Judging by the knee-jerk reaction of some environmentalists, the Trump administration has chosen well in Karen Budd-Falen, its new deputy solicitor for fish, wildlife and parks within the Department of the Interior.
“Her appointment to this position is abysmal for the protection of wildlife, respect for sacred tribal lands and conservation of wild places that Interior is supposed to safeguard,” the Wilderness Society’s lawyer, Nada Culver, said in a press release.
Culver tries to paint Budd-Falen with a broad brush that includes the Bundy family, whom she represented along with other ranchers in 1989 in a case involving the Mojave desert tortoise, an endangered species. The fact that 27 years later the Bundys participated in the Malheur National Wildlife Refuge debacle is laid at Budd-Falen’s feet. It “calls into serious question whether she can be trusted to apply the law on behalf of the Department of the Interior,” Culver said.
Let’s clarify what Budd-Falen has done for a living for the past three decades. She is a lawyer. It is her job to represent her clients to the best of her ability, no matter what side of an issue they are on. The fact that the Wilderness Society doesn’t like that she has represented ranchers in disputes with environmental groups and the federal government apparently is enough to give them a massive case of heartburn. We infer from the Wilderness Society’s statements that if Budd-Falen had represented environmental groups instead of ranchers she would get both a medal and a ringing endorsement.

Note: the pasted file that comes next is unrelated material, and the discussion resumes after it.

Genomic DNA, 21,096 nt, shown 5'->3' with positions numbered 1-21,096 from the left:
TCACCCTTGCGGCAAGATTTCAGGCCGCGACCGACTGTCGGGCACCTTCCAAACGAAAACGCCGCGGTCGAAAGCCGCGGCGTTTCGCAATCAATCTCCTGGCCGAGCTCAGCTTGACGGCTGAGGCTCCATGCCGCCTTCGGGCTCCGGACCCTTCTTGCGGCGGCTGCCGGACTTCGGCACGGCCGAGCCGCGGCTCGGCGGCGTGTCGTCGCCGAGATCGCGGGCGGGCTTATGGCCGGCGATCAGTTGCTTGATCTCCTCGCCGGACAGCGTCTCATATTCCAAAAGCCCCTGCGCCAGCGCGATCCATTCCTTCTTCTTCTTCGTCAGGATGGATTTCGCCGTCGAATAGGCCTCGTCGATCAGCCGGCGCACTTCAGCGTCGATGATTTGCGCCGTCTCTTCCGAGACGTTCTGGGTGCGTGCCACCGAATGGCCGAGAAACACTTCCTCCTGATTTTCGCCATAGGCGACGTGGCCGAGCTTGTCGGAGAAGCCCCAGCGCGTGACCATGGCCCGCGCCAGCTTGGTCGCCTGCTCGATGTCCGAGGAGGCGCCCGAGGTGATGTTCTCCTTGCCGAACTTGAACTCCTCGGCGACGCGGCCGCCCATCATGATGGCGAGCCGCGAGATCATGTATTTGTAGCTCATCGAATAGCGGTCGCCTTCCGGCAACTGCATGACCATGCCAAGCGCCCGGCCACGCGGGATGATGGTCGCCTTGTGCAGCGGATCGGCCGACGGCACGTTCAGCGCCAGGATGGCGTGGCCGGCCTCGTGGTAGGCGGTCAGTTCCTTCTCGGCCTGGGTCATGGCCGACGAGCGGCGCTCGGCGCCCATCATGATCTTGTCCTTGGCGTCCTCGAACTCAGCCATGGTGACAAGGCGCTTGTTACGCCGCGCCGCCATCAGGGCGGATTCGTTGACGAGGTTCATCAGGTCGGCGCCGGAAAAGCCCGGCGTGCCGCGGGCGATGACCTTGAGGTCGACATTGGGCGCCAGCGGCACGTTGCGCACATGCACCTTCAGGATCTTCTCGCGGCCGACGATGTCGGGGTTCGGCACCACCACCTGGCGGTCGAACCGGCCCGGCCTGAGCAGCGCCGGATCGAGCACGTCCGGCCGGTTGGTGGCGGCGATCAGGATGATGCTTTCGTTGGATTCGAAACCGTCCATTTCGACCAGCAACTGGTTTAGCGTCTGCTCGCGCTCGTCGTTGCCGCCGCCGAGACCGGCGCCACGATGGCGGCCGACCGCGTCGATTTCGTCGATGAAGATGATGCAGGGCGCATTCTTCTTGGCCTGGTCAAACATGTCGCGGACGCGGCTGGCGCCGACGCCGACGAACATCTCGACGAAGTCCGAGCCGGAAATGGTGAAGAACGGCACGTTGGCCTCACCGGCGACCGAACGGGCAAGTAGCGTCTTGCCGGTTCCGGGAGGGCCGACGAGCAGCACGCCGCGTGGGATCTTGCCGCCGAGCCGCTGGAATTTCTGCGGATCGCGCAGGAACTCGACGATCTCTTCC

Now that we’ve gotten that out of the way, let’s look at the Department of the Interior. Among the nine bureaus within the department are the Bureau of Land Management, the Bureau of Reclamation and the U.S. Fish and Wildlife Service.
The BLM is the landlord for 247.3 million federally owned acres, most of it in the West. That means anyone living in the rural West — ranchers, for example — will have to meet the demands of the BLM. Budd-Falen will know the issues backward and forward and be able to weigh all sides and make a fair-minded assessment that follows the law. No one could ask any more, or less, of a person in that position.
The Bureau of Reclamation operates or shares responsibility for the water works of the West, including rivers and reservoirs. Think the Klamath Basin, the Columbia River, the Colorado River, the Snake River and scores of reservoirs that supply water for irrigation and other uses. The importance of water in the West cannot be overstated. Having a person who understands that, and how water laws work, will benefit all westerners, even environmentalists.
Then there’s the U.S. Fish and Wildlife Service. Among its responsibilities is the Endangered Species Act, a law that promotes the shuffling of paper and the filing of lawsuits by environmental groups as much as protecting endangered and threatened species. Budd-Falen has tracked the ESA, its uses and abuses, and has a thorough understanding of its strengths and weaknesses, and how to improve it.
As an a private attorney, an attorney with the Mountain States Legal Foundation and as a special assistant within the Interior Department during the Reagan administration, Budd-Falen has developed an encyclopedic knowledge of land and water management issues in the West. As deputy solicitor for fish, wildlife and parks within the Department of the Interior, she will be uniquely able to apply that knowledge to high-level decisions that will impact nearly every farmer and rancher in the West.
We can think of no one better for the job.